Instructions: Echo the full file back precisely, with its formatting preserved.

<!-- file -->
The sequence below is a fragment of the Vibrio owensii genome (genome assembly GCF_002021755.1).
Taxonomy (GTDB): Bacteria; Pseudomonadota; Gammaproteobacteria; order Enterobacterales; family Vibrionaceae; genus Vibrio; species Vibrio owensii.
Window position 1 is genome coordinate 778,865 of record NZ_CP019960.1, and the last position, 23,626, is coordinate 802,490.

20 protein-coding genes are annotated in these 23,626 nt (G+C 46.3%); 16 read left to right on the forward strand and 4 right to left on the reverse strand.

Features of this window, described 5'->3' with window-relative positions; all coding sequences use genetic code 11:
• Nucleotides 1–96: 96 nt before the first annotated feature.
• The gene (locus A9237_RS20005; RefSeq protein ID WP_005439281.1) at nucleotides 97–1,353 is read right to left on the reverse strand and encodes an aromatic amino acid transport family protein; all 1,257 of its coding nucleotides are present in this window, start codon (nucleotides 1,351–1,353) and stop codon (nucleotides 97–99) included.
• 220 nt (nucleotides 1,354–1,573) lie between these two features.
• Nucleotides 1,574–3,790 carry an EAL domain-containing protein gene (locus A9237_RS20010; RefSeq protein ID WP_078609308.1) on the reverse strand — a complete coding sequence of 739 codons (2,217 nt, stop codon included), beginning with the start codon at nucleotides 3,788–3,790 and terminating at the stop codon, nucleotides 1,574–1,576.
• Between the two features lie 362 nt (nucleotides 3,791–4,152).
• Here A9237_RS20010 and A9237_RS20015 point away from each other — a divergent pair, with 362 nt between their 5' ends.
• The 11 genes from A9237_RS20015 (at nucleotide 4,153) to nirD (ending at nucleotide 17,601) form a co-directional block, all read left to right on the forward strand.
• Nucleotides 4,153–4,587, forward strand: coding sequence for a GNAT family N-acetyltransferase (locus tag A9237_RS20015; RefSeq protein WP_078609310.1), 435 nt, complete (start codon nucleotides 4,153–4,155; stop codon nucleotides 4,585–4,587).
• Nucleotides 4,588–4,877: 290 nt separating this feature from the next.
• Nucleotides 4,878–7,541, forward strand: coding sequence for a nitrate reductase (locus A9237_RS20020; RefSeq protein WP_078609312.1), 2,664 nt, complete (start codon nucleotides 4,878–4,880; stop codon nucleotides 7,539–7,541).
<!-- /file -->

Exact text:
The sequence below is a fragment of the Vibrio owensii genome (genome assembly GCF_002021755.1).
Taxonomy (GTDB): Bacteria; Pseudomonadota; Gammaproteobacteria; order Enterobacterales; family Vibrionaceae; genus Vibrio; species Vibrio owensii.
Window position 1 is genome coordinate 778,865 of record NZ_CP019960.1, and the last position, 23,626, is coordinate 802,490.

20 protein-coding genes are annotated in these 23,626 nt (G+C 46.3%); 16 read left to right on the forward strand and 4 right to left on the reverse strand.

Features of this window, described 5'->3' with window-relative positions; all coding sequences use genetic code 11:
• Nucleotides 1–96: 96 nt before the first annotated feature.
• The gene (locus A9237_RS20005; RefSeq protein ID WP_005439281.1) at nucleotides 97–1,353 is read right to left on the reverse strand and encodes an aromatic amino acid transport family protein; all 1,257 of its coding nucleotides are present in this window, start codon (nucleotides 1,351–1,353) and stop codon (nucleotides 97–99) included.
• 220 nt (nucleotides 1,354–1,573) lie between these two features.
• Nucleotides 1,574–3,790 carry an EAL domain-containing protein gene (locus A9237_RS20010; RefSeq protein ID WP_078609308.1) on the reverse strand — a complete coding sequence of 739 codons (2,217 nt, stop codon included), beginning with the start codon at nucleotides 3,788–3,790 and terminating at the stop codon, nucleotides 1,574–1,576.
• Between the two features lie 362 nt (nucleotides 3,791–4,152).
• Here A9237_RS20010 and A9237_RS20015 point away from each other — a divergent pair, with 362 nt between their 5' ends.
• The 11 genes from A9237_RS20015 (at nucleotide 4,153) to nirD (ending at nucleotide 17,601) form a co-directional block, all read left to right on the forward strand.
• Nucleotides 4,153–4,587, forward strand: coding sequence for a GNAT family N-acetyltransferase (locus tag A9237_RS20015; RefSeq protein WP_078609310.1), 435 nt, complete (start codon nucleotides 4,153–4,155; stop codon nucleotides 4,585–4,587).
• Nucleotides 4,588–4,877: 290 nt separating this feature from the next.
• Nucleotides 4,878–7,541, forward strand: coding sequence for a nitrate reductase (locus A9237_RS20020; RefSeq protein WP_078609312.1), 2,664 nt, complete (start codon nucleotides 4,878–4,880; stop codon nucleotides 7,539–7,541).